“Tony Abbott is Australia’s George Bush, a likeable dope who knows what he believes but doesn’t know what he thinks, and will take Australia on a series of expensive and disastrous adventures. Like Bush he makes decisions based on a religiously-based conviction rather than logic. Like Bush he’s charming and personable. Like Bush he’s a fitness fanatic with little interest in financial matters or the economy. Like Bush he comes from a privileged background, with a private education, and has little understanding of the needs and ambitions of the common man. Like Bush he may just squeak through to claim the election. And like Bush, at the end of his term of office we’ll look out at the rubble and ask ourselves what we were thinking. Likeable and personable people can still wreak great evil on the world.”

This was worth saying, I think, however unfairly, of a man surely smarter - and less alcoholic and wayward of mind - than America’s worst President. But George Bush is John Howard’s hero, and John Howard is Tony’s hero, and the logic of this weird mind-mulching campaign may as well take us there as to Julia’s hair roots and Rudd’s gall bladder and Latham’s manly handshake.

Twelve days remain, and the weirdness may increase.

Or am I wrong?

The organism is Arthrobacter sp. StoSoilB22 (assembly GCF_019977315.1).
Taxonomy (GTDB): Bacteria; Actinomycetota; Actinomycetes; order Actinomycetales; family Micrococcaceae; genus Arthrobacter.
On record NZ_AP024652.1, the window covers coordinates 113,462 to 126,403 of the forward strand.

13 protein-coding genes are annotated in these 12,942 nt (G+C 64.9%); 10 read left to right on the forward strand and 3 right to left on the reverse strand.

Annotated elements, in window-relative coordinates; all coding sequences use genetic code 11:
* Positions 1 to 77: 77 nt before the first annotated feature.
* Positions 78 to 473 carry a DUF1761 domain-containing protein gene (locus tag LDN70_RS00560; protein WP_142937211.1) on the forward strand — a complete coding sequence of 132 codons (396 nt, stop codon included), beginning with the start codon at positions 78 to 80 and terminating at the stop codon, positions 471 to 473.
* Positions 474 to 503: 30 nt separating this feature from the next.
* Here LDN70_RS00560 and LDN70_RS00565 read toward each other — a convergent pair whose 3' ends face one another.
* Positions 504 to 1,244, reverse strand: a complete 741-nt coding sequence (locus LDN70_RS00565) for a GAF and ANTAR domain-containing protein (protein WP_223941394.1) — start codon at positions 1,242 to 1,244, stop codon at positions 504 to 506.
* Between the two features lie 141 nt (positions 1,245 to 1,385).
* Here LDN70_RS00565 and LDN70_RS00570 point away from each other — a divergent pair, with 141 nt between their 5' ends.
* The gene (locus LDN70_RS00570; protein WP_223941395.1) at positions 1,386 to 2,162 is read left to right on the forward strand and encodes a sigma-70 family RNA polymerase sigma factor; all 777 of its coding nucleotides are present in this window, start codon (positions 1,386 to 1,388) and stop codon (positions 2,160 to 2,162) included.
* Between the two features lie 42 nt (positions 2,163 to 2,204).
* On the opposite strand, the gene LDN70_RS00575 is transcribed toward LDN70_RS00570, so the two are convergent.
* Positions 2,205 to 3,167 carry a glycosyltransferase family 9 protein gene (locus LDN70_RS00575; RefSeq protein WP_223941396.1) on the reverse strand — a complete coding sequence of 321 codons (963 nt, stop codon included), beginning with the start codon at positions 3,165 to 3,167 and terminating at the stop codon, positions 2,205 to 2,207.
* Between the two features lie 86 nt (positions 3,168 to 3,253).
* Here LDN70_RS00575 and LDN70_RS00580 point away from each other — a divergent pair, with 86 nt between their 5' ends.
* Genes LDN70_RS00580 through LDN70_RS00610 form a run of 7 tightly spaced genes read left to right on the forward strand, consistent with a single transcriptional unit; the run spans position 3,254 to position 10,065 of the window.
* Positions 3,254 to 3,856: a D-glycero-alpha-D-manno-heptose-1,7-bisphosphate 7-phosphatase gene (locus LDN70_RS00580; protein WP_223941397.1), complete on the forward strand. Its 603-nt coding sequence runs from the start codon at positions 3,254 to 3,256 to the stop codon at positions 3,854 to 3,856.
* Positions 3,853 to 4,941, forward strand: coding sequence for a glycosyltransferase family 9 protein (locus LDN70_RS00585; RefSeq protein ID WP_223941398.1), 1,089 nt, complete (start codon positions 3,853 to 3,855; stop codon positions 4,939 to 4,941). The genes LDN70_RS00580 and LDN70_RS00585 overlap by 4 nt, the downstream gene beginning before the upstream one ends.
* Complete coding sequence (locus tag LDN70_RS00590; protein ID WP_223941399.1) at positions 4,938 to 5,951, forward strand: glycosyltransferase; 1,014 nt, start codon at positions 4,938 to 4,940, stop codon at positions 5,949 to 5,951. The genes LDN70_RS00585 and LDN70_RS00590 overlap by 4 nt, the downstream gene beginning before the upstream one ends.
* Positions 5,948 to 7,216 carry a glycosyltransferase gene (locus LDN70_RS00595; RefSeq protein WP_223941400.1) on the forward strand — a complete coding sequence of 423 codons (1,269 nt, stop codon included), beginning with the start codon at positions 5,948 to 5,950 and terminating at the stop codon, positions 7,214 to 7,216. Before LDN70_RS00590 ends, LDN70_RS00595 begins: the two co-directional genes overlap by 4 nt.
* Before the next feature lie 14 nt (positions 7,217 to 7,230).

1. Abbott a “likeable dope”?


    This is a very complex and contrived PR botoxing of a rather unlikeable individual- he doesn’t spontaneously turn up wearing fireman’s hats or garish bathers, these “events” are all quite intricately planned, meant to create a boofy image at odds with a reality known full well through focus groups, that is in diametric opposition to the idealised image proffered.

    • I agree that this is a moving piece of writing. At the risk of breaking the mood, might I say that THIS is the writing BOb should do more of.

      Australian stories need to be told well.

    • This was for you, you jerk.

      Read the fire article by Bob and then give yourself an uppercut.

      Until he became opposition leader and had to scale back, Tony Abbott was like any of those volunteers in Bob’s piece about Ash Wednesday. And his volunteer work was kept completely quiet by him for years and years until exposed by others wanting him to receive appropriate recognition. A bit like his secret volunteering to work and teach Aborigines in far NQ. When he worked at a fire all night and slept through a parliamentary vote he got bagged left, right and centre and never said na word at the time.

      I understand that ‘anything goes’ when the automatons get some bad political news but you are going to get the facts and like it when you do so publicly.

  2. Very good, Phill.

    Physically fit perhaps. One wonders about the state of the brain :

    Football and concussions, yes, but the improvements in gloves and the wearing of headgear in amateur boxing ironically have the potential to increase hits to the head. It is not the actual impact but the sloshing around the brain sustains in such activities.